Greenhouse Gas Emissions From Waste Have Fallen In the EU

Greenhouse Gas Emissions From Waste Have Fallen In the EU

International Friday, 24 January, 2020

Between 1995 and 2017, greenhouse gas emissions from waste in the EU have fallen by 42%, according to estimates by the European Environmental Agency. The amount of emissions from waste depends on how the waste is treated. For example, when waste is landfilled, the organic material in the waste decomposes and produces gas.

The reduction in emissions from solid waste disposal follows from an increase in the recovery of landfill gas and a reduction in the amount of landfilling. With more waste being recycled, less of it needs to be landfilled or incinerated, which contributes to protecting the climate.

Eurostat statistics on how municipal waste was treated, and how that changed, help us to understand why these emissions fell. Municipal waste is a small share of total waste, but the statistics still give a good picture of the overall trend of waste treatment relevant for emissions reporting in the European Union, because industrial waste contains relatively little organic and fossil carbon material.

While the total amount of municipal waste treated increased by 13% between 1995 and 2017, the amount of waste that was landfilled fell by 60% over the same period. The reduction in landfill was possible, because the amount of waste that is recycled or composted has tripled and the amount of waste that is burned has doubled.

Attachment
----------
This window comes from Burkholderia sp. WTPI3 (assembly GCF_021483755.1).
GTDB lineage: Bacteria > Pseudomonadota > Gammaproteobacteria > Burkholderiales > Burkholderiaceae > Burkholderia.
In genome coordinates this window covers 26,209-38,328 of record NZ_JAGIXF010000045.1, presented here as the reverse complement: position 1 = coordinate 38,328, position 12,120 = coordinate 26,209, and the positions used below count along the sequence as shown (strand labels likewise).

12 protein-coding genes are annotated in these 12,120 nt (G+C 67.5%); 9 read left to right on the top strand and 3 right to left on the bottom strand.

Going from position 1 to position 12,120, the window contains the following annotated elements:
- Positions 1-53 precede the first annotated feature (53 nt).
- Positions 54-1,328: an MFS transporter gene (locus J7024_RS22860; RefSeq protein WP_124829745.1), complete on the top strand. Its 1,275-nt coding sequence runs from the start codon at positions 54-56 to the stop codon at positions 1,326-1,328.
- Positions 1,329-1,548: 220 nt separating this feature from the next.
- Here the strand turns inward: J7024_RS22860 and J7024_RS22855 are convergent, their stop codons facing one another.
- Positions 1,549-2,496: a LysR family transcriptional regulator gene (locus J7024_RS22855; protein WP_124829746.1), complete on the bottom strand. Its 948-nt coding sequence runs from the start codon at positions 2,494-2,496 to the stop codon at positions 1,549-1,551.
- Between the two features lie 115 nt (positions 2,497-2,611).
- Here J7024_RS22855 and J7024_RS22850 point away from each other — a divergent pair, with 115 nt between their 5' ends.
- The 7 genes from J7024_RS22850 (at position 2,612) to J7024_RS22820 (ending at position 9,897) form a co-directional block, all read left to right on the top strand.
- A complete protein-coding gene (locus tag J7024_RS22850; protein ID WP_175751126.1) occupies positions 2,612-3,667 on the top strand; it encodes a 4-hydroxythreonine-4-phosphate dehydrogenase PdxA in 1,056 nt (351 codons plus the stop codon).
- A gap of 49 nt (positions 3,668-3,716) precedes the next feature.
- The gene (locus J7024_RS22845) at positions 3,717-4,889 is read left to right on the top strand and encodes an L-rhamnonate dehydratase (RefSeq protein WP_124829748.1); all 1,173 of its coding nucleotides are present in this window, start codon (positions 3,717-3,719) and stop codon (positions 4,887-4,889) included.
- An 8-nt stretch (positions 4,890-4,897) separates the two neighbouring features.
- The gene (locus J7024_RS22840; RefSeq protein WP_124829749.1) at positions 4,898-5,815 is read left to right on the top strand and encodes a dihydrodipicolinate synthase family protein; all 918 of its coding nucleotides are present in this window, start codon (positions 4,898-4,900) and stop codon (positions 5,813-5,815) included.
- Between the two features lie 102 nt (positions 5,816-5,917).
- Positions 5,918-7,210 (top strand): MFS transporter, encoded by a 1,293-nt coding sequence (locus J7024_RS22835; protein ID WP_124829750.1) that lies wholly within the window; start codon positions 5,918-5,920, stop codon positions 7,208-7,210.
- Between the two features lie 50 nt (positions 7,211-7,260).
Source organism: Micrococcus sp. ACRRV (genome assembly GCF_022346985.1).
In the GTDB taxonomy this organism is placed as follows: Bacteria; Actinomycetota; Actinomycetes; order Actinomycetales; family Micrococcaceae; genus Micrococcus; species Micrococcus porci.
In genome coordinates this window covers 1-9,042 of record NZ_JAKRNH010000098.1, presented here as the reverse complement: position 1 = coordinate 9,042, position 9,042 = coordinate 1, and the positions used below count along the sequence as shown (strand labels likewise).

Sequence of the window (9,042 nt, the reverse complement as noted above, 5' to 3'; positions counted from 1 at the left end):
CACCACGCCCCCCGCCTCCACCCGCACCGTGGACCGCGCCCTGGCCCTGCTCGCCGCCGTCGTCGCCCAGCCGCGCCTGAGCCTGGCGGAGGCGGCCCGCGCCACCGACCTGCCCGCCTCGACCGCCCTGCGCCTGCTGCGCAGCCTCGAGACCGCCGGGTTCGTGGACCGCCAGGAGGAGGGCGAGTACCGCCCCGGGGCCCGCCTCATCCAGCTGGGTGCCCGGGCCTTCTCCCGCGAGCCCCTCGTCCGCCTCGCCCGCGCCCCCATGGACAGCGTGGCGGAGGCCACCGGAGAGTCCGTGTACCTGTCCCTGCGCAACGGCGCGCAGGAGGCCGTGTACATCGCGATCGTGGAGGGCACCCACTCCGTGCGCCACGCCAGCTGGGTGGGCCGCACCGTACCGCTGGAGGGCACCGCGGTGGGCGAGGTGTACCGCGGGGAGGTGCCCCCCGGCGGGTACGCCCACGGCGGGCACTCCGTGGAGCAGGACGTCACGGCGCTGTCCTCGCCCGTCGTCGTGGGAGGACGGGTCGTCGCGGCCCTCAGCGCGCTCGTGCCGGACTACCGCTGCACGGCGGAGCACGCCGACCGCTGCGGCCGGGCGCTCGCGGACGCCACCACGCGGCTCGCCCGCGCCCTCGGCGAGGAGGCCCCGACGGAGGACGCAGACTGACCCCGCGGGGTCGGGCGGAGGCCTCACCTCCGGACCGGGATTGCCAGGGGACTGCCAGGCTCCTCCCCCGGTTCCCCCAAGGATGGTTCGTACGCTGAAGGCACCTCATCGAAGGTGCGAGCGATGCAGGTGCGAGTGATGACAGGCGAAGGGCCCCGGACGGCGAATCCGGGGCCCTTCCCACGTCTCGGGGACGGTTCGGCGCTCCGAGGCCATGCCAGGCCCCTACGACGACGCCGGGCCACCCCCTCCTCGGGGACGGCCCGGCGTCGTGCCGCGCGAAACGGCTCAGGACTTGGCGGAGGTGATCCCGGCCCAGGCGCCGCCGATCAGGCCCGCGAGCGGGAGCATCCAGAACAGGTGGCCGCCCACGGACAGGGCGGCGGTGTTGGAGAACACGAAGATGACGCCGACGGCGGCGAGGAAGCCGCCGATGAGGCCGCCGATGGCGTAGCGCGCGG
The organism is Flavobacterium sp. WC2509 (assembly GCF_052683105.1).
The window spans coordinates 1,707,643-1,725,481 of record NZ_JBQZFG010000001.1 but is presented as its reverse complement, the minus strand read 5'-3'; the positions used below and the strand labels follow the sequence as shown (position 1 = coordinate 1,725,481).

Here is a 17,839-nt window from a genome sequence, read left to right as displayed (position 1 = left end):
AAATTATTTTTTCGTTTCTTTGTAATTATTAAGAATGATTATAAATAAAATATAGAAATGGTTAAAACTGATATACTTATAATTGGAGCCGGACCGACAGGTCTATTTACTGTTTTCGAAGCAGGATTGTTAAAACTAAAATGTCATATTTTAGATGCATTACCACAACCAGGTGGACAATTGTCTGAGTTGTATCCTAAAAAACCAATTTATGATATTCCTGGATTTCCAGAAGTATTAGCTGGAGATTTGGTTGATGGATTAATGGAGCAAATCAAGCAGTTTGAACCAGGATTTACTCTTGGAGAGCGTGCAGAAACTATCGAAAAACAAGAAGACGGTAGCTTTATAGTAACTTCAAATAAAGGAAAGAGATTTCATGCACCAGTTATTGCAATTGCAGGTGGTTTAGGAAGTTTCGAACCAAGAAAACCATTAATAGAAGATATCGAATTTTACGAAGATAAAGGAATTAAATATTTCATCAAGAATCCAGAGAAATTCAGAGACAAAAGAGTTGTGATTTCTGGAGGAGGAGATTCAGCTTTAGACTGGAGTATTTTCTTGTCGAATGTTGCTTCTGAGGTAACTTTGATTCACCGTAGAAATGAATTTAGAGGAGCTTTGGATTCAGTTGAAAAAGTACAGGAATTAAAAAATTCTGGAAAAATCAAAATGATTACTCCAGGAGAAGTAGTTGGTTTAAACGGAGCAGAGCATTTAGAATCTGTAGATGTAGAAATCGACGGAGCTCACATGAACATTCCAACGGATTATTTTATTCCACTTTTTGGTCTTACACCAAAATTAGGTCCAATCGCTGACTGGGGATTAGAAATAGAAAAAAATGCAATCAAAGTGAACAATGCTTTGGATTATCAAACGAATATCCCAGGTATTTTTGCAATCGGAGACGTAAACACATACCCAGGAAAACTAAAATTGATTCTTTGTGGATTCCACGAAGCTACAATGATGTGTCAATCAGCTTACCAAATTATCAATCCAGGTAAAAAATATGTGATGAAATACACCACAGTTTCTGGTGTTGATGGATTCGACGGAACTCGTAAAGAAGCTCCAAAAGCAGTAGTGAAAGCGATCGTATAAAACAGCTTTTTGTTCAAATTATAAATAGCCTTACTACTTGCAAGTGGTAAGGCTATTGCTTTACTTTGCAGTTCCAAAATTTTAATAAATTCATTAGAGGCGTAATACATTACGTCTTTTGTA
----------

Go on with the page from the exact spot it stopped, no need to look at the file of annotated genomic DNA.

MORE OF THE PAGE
EU legislation has brought about the change in the waste treatment we see in waste statistics, by focusing on recycling and reducing the disposal of waste as landfill. The emissions from solid waste disposal are reduced further by the mandatory installation of landfill gas recovery at new sites. Changing the treatment of waste is just one example of how creating a more circular economy helps to reduce emissions and fight climate change.

Waste is the fourth largest source sector of emissions, accounting for 3% of total greenhouse gas emissions in 2017. Most emissions come from combusting fuels (77%), followed by agriculture (10%) and industrial processes (8%).

Source: Gold News

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